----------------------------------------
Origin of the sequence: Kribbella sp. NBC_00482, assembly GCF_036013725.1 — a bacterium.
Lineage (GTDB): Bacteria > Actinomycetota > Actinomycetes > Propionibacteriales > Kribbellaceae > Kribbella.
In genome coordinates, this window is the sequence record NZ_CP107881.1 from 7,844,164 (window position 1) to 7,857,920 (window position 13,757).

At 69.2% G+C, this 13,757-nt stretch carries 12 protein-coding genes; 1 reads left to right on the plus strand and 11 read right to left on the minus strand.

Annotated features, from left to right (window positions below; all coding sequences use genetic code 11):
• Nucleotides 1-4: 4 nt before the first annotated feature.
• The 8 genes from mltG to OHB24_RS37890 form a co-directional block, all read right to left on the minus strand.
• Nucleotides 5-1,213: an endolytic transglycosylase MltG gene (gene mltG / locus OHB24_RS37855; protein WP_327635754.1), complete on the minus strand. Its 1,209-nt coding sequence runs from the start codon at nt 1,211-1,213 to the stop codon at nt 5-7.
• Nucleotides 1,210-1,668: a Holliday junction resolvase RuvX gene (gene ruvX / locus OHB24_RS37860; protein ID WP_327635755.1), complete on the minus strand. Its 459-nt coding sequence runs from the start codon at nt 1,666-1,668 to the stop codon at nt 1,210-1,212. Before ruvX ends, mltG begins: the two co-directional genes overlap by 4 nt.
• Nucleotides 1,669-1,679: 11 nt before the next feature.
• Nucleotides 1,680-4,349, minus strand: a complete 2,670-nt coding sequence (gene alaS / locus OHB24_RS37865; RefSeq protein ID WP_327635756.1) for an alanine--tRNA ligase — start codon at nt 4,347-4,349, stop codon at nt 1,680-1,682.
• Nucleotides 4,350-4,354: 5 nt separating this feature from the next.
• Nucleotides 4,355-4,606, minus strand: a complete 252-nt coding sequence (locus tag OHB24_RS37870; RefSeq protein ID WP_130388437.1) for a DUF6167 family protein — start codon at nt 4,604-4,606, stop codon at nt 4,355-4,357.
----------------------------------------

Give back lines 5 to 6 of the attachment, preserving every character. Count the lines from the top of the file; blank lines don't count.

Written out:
Annotated features, from left to right (window positions below; all coding sequences use genetic code 11):
• Nucleotides 1-4: 4 nt before the first annotated feature.